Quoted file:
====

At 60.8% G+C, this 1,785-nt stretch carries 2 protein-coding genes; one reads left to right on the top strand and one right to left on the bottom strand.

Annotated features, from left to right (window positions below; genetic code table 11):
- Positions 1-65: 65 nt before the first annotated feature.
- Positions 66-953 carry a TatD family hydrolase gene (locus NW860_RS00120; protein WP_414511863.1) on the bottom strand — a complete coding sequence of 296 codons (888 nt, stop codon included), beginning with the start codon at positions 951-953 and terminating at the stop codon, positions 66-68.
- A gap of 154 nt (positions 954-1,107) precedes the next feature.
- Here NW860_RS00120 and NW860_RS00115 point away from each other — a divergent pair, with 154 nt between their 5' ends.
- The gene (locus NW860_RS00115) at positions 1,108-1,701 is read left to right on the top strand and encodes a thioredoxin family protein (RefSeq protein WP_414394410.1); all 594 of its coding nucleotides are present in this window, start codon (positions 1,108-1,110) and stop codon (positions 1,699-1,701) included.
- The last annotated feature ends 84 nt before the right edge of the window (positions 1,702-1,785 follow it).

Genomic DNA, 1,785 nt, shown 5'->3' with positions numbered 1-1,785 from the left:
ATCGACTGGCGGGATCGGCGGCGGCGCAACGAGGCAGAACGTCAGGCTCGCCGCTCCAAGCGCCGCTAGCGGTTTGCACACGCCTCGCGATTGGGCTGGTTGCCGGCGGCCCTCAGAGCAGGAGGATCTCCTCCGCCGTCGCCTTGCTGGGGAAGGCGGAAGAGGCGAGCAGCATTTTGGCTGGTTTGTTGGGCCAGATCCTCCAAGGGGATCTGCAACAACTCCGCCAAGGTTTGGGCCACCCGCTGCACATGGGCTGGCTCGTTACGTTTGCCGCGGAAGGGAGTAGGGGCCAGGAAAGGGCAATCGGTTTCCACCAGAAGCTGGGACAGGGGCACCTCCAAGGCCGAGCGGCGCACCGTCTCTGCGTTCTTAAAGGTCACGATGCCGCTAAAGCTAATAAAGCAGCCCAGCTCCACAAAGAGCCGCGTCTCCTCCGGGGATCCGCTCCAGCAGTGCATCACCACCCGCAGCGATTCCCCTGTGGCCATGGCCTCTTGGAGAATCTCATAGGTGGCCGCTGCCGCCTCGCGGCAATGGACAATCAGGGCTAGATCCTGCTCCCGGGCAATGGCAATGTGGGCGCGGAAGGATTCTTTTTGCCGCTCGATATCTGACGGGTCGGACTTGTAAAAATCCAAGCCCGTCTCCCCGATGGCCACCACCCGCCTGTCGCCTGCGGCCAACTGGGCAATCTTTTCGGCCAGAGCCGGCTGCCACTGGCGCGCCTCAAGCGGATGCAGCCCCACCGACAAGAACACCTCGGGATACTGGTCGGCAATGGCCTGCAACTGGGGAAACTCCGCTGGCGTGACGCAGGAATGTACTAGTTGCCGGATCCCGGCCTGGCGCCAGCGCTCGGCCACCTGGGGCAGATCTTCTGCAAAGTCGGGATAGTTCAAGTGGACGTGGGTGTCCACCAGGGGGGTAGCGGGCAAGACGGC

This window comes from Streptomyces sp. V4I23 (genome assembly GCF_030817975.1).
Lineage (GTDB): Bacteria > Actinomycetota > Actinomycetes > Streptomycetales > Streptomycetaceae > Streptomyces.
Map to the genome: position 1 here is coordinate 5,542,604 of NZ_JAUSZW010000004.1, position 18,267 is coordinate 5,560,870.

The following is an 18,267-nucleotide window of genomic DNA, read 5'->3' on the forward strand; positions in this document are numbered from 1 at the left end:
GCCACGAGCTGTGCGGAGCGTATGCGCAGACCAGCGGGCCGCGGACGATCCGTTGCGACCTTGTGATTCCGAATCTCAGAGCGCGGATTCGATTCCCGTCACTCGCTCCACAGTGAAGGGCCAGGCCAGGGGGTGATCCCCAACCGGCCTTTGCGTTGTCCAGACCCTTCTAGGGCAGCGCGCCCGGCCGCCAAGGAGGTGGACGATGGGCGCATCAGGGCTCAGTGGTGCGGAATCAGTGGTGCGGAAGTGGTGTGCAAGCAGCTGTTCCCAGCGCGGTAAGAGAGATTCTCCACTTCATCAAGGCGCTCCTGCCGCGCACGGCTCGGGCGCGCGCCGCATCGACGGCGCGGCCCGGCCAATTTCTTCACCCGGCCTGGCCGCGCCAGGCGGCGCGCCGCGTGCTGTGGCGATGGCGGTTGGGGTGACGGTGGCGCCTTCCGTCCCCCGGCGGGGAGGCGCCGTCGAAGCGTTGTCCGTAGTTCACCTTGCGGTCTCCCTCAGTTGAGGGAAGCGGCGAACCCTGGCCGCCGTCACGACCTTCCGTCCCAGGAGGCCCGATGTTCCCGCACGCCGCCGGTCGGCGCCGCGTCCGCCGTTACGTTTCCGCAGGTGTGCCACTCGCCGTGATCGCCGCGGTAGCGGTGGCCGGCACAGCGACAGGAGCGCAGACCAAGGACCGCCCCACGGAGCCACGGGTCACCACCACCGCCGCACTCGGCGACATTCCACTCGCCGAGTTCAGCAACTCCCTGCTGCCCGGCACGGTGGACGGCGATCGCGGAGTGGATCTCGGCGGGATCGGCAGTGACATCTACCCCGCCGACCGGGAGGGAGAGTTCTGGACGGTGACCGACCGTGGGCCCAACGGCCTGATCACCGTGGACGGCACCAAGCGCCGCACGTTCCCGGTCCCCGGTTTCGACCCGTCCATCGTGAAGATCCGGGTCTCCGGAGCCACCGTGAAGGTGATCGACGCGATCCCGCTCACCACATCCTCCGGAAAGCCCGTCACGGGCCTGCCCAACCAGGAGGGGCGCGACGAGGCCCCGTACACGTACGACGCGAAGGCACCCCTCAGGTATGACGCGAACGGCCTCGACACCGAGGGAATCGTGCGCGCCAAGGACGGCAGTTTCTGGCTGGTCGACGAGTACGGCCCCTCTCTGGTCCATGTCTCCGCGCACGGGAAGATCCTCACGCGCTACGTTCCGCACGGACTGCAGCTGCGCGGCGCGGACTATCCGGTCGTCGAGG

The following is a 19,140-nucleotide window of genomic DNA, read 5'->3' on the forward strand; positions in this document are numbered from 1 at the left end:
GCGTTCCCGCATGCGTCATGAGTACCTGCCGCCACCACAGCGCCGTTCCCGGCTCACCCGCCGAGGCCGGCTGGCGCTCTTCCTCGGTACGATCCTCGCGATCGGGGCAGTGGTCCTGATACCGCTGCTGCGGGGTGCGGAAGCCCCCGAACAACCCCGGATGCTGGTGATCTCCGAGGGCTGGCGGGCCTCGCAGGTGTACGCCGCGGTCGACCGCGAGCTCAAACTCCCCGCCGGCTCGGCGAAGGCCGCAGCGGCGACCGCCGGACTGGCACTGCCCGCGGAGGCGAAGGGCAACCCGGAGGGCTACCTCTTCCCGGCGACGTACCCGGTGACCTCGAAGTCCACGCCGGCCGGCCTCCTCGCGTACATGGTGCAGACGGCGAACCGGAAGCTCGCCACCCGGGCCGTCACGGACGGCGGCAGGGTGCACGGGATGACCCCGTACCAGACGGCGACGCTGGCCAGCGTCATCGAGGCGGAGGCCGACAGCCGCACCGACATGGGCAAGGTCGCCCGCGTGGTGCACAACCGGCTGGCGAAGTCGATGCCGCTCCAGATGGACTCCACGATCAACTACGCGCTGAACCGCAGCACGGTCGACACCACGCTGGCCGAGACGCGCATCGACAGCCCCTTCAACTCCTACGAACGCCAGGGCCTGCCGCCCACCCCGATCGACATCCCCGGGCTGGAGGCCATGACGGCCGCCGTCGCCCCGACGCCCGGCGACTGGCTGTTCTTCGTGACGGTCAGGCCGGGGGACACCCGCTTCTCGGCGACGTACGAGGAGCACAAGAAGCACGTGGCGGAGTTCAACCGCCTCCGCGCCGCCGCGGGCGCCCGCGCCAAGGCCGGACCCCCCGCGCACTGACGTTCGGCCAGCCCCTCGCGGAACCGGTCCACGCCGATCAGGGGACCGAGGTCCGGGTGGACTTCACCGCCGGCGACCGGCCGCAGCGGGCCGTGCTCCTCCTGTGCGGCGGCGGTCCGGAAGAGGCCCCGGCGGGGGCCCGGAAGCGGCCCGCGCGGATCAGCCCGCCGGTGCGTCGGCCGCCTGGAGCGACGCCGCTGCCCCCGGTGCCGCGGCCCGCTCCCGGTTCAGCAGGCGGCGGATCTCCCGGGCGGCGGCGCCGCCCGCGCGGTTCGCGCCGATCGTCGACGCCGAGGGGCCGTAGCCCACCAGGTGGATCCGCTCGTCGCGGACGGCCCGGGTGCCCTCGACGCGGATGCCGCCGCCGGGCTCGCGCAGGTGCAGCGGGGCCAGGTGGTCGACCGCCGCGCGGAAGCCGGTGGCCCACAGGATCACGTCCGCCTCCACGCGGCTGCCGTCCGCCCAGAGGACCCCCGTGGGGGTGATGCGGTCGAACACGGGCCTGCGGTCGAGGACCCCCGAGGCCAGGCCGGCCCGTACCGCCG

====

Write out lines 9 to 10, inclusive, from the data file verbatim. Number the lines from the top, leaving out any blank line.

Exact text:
Genomic DNA, 1,785 nt, shown 5'->3' with positions numbered 1-1,785 from the left:
ATCGACTGGCGGGATCGGCGGCGGCGCAACGAGGCAGAACGTCAGGCTCGCCGCTCCAAGCGCCGCTAGCGGTTTGCACACGCCTCGCGATTGGGCTGGTTGCCGGCGGCCCTCAGAGCAGGAGGATCTCCTCCGCCGTCGCCTTGCTGGGGAAGGCGGAAGAGGCGAGCAGCATTTTGGCTGGTTTGTTGGGCCAGATCCTCCAAGGGGATCTGCAACAACTCCGCCAAGGTTTGGGCCACCCGCTGCACATGGGCTGGCTCGTTACGTTTGCCGCGGAAGGGAGTAGGGGCCAGGAAAGGGCAATCGGTTTCCACCAGAAGCTGGGACAGGGGCACCTCCAAGGCCGAGCGGCGCACCGTCTCTGCGTTCTTAAAGGTCACGATGCCGCTAAAGCTAATAAAGCAGCCCAGCTCCACAAAGAGCCGCGTCTCCTCCGGGGATCCGCTCCAGCAGTGCATCACCACCCGCAGCGATTCCCCTGTGGCCATGGCCTCTTGGAGAATCTCATAGGTGGCCGCTGCCGCCTCGCGGCAATGGACAATCAGGGCTAGATCCTGCTCCCGGGCAATGGCAATGTGGGCGCGGAAGGATTCTTTTTGCCGCTCGATATCTGACGGGTCGGACTTGTAAAAATCCAAGCCCGTCTCCCCGATGGCCACCACCCGCCTGTCGCCTGCGGCCAACTGGGCAATCTTTTCGGCCAGAGCCGGCTGCCACTGGCGCGCCTCAAGCGGATGCAGCCCCACCGACAAGAACACCTCGGGATACTGGTCGGCAATGGCCTGCAACTGGGGAAACTCCGCTGGCGTGACGCAGGAATGTACTAGTTGCCGGATCCCGGCCTGGCGCCAGCGCTCGGCCACCTGGGGCAGATCTTCTGCAAAGTCGGGATAGTTCAAGTGGACGTGGGTGTCCACCAGGGGGGTAGCGGGCAAGACGGC